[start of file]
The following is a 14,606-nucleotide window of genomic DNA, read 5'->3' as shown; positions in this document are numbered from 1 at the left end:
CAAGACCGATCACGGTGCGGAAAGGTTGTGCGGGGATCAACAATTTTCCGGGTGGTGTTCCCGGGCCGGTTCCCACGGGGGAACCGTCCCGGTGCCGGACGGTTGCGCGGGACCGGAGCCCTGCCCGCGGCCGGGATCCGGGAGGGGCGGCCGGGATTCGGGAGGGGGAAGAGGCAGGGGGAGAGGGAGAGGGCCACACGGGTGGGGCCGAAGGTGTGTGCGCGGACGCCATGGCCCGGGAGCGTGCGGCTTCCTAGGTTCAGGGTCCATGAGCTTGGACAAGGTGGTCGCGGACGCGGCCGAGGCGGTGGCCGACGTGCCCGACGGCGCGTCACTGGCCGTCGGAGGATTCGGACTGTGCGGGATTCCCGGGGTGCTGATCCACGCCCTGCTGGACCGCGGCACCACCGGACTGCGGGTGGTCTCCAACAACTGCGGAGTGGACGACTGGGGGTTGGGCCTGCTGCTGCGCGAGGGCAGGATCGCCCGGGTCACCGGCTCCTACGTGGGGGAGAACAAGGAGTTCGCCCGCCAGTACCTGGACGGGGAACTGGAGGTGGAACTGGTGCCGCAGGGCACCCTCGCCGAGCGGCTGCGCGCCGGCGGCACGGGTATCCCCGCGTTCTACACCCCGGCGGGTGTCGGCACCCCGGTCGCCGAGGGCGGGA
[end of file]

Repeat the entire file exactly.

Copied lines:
The following is a 14,606-nucleotide window of genomic DNA, read 5'->3' as shown; positions in this document are numbered from 1 at the left end:
CAAGACCGATCACGGTGCGGAAAGGTTGTGCGGGGATCAACAATTTTCCGGGTGGTGTTCCCGGGCCGGTTCCCACGGGGGAACCGTCCCGGTGCCGGACGGTTGCGCGGGACCGGAGCCCTGCCCGCGGCCGGGATCCGGGAGGGGCGGCCGGGATTCGGGAGGGGGAAGAGGCAGGGGGAGAGGGAGAGGGCCACACGGGTGGGGCCGAAGGTGTGTGCGCGGACGCCATGGCCCGGGAGCGTGCGGCTTCCTAGGTTCAGGGTCCATGAGCTTGGACAAGGTGGTCGCGGACGCGGCCGAGGCGGTGGCCGACGTGCCCGACGGCGCGTCACTGGCCGTCGGAGGATTCGGACTGTGCGGGATTCCCGGGGTGCTGATCCACGCCCTGCTGGACCGCGGCACCACCGGACTGCGGGTGGTCTCCAACAACTGCGGAGTGGACGACTGGGGGTTGGGCCTGCTGCTGCGCGAGGGCAGGATCGCCCGGGTCACCGGCTCCTACGTGGGGGAGAACAAGGAGTTCGCCCGCCAGTACCTGGACGGGGAACTGGAGGTGGAACTGGTGCCGCAGGGCACCCTCGCCGAGCGGCTGCGCGCCGGCGGCACGGGTATCCCCGCGTTCTACACCCCGGCGGGTGTCGGCACCCCGGTCGCCGAGGGCGGGA